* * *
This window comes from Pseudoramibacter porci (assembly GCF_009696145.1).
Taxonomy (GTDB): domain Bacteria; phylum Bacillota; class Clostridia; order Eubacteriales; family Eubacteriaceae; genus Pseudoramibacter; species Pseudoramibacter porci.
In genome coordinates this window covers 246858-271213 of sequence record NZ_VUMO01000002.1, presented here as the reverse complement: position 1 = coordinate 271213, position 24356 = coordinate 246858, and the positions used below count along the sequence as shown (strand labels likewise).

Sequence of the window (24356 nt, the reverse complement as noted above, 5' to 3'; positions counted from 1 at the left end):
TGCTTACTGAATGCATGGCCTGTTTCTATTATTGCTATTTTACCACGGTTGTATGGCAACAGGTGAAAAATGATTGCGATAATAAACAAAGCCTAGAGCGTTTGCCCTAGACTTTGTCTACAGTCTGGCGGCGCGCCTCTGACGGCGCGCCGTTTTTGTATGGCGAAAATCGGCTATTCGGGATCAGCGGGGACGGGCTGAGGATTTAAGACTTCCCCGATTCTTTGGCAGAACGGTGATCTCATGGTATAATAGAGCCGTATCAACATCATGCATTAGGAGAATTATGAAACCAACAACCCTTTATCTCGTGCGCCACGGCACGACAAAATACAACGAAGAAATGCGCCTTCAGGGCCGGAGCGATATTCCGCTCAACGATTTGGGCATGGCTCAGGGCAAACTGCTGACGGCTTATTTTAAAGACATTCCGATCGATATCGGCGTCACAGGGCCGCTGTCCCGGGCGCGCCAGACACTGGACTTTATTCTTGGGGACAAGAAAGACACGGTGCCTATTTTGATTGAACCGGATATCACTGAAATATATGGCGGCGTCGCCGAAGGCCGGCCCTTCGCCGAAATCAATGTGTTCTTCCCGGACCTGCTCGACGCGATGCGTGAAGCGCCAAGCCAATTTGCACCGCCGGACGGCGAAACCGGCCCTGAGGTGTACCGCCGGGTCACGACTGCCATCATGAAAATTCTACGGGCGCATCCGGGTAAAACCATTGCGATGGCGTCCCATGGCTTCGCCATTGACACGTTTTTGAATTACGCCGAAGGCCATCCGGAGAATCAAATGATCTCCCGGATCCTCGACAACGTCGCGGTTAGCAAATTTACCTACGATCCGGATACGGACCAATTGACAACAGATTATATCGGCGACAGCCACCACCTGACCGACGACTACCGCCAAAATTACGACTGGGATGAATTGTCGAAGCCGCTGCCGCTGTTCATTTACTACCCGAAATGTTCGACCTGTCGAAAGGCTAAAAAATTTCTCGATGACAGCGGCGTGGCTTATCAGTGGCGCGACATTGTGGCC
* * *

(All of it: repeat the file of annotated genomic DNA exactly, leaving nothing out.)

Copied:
This window comes from Pseudoramibacter porci (assembly GCF_009696145.1).
Taxonomy (GTDB): domain Bacteria; phylum Bacillota; class Clostridia; order Eubacteriales; family Eubacteriaceae; genus Pseudoramibacter; species Pseudoramibacter porci.
In genome coordinates this window covers 246858-271213 of sequence record NZ_VUMO01000002.1, presented here as the reverse complement: position 1 = coordinate 271213, position 24356 = coordinate 246858, and the positions used below count along the sequence as shown (strand labels likewise).

Sequence of the window (24356 nt, the reverse complement as noted above, 5' to 3'; positions counted from 1 at the left end):
TGCTTACTGAATGCATGGCCTGTTTCTATTATTGCTATTTTACCACGGTTGTATGGCAACAGGTGAAAAATGATTGCGATAATAAACAAAGCCTAGAGCGTTTGCCCTAGACTTTGTCTACAGTCTGGCGGCGCGCCTCTGACGGCGCGCCGTTTTTGTATGGCGAAAATCGGCTATTCGGGATCAGCGGGGACGGGCTGAGGATTTAAGACTTCCCCGATTCTTTGGCAGAACGGTGATCTCATGGTATAATAGAGCCGTATCAACATCATGCATTAGGAGAATTATGAAACCAACAACCCTTTATCTCGTGCGCCACGGCACGACAAAATACAACGAAGAAATGCGCCTTCAGGGCCGGAGCGATATTCCGCTCAACGATTTGGGCATGGCTCAGGGCAAACTGCTGACGGCTTATTTTAAAGACATTCCGATCGATATCGGCGTCACAGGGCCGCTGTCCCGGGCGCGCCAGACACTGGACTTTATTCTTGGGGACAAGAAAGACACGGTGCCTATTTTGATTGAACCGGATATCACTGAAATATATGGCGGCGTCGCCGAAGGCCGGCCCTTCGCCGAAATCAATGTGTTCTTCCCGGACCTGCTCGACGCGATGCGTGAAGCGCCAAGCCAATTTGCACCGCCGGACGGCGAAACCGGCCCTGAGGTGTACCGCCGGGTCACGACTGCCATCATGAAAATTCTACGGGCGCATCCGGGTAAAACCATTGCGATGGCGTCCCATGGCTTCGCCATTGACACGTTTTTGAATTACGCCGAAGGCCATCCGGAGAATCAAATGATCTCCCGGATCCTCGACAACGTCGCGGTTAGCAAATTTACCTACGATCCGGATACGGACCAATTGACAACAGATTATATCGGCGACAGCCACCACCTGACCGACGACTACCGCCAAAATTACGACTGGGATGAATTGTCGAAGCCGCTGCCGCTGTTCATTTACTACCCGAAATGTTCGACCTGTCGAAAGGCTAAAAAATTTCTCGATGACAGCGGCGTGGCTTATCAGTGGCGCGACATTGTGGCC